New college grads putting job security high on wish list


May 12, 2002|By EILEEN AMBROSE

FORGET the lattes, massage therapists, foosball tables, rock-climbing walls.

Today's college graduate is interested in something more traditional from an employer - job security.

"Money is the No. 1 topic, but I would say job security has moved from completely off the map to No. 2," said Brian Krueger, president of, an entry-level job site. "People ask, `Is it OK to ask about job security?'"

"It's huge," agreed Adrienne Alberts, interim director of Johns Hopkins University's career center, adding that the top concern among students is landing a job followed by keeping it.

"Students want to know they will be in a position they can count on," she said. "They have seen their friends displaced. They saw friends get job offers and have had to come back to look for other offers because their offers were rescinded."

Students always have been advised to research a potential employer, but with today's volatile economy they are encouraged to dig deeper. They must delve into a company's finances and subtly ask about its prospects and chance of layoffs.

But students worry that in doing this, they may chase off a job offer, experts say. That's understandable. Graduates are entering the worst job market since the 1991 recession. It seems even worse now because until recently companies pursued graduates with offers of high salaries, stock options and signing bonuses.

"They were like NBA stars," said employment expert John Challenger. Now, he said, "rejection notices are piling up."

Companies expect to reduce job offers to college grads by 36 percent this year from last year, and for certain fields, salaries are considerably lower, too, according to the National Association of Colleges and Employers.

And this spring's 1.2 million graduates have plenty of competition. Their resumes vie with those of experienced workers newly laid off and last year's grads who haven't found a job.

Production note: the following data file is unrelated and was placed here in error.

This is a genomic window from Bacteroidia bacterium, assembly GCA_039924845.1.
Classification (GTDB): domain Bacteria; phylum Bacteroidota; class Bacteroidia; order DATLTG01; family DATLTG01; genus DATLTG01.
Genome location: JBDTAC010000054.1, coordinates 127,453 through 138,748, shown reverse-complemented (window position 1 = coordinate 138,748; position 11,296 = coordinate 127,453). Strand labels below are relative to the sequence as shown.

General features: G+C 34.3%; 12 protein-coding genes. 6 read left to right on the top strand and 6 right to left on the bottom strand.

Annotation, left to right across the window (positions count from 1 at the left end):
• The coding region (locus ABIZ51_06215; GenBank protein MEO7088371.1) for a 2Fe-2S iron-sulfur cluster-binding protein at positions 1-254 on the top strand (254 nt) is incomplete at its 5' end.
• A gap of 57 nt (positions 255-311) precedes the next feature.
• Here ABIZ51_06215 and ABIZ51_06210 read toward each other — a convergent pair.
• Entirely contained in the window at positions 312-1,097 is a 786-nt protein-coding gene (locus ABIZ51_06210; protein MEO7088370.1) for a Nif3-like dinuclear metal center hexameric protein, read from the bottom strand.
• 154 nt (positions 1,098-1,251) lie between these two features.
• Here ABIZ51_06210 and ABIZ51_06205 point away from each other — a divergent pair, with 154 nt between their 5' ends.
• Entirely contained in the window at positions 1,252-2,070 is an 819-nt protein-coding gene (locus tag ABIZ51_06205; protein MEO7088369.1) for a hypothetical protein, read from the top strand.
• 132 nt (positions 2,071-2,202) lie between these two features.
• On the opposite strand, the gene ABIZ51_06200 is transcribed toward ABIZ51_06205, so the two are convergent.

"I didn't think anyone was going to hire me," said Jamie Sharp, 21, a business major at Loyola College in Baltimore who recently landed a job offer after a five-month search. He began his hunt by sending 50 resumes to Fortune 500 companies, and heard back from only two that said they weren't hiring.

Salary was most important to Sharp, with job security a close second. Security became important after he was laid off from an internship via voicemail when his employer's business dried up after Sept. 11.

"I just went home to my Mom and Dad," he said, but the situation was worse for some of his laid-off colleagues who had a mortgage or families to support. "That hit home to me that it could have been worse for me at a later time in my life.

"I would stay with a company for job security. I would stay for advancement opportunities," he added.

That's eventually what he found. He accepted a job last month as a systems analyst and management trainee with Geico Direct in Washington.

"When you are looking for a place to go to work, you need to look at where they are going, the type of market they are pursuing, are they concentrated and focused in one niche area? Basically, where will that allow you to be in five years?" said Michael Freund, an accounting major at the University of Baltimore who will begin working next month for the agency that audits Defense Department contracts.

If you're trying to learn about a prospective employer, experts offer these tips:

Browse the company's Web site, especially the section for investors, read the annual report and review online statements filed with the Securities and Exchange Commission.

Go beyond information from a company, though, and look at outside sources such as newspapers and trade publications that can alert you to, say, management changes and expected layoffs, said Hopkins' Alberts.

Those articles, too, can be a way for graduates later to broach tough topics because the company was in the news.

Go to major search engines, plug in the company's name and see what pops up.

If you find lots of resumes recently posted by a company's employees, that should raise questions about why so many are jumping ship, Krueger said.

Check what people are saying about the company on online message boards, such as those at and

"You get a lot of disgruntled employees bad-mouthing the companies. You have to put it in balance and understand what you are looking at," Krueger said.

Talk to school alumni who work at the company and can give you an insider's view, Alberts said.

If you're interviewing with a company's competitors, listen for comments they make about their rival, said Bill Coleman, senior vice president of compensation with

Some advise not asking the tough questions in the initial interviews. Krueger recommends waiting until a job offer has been made, but before you accept.

But Coleman suggests not waiting that long.

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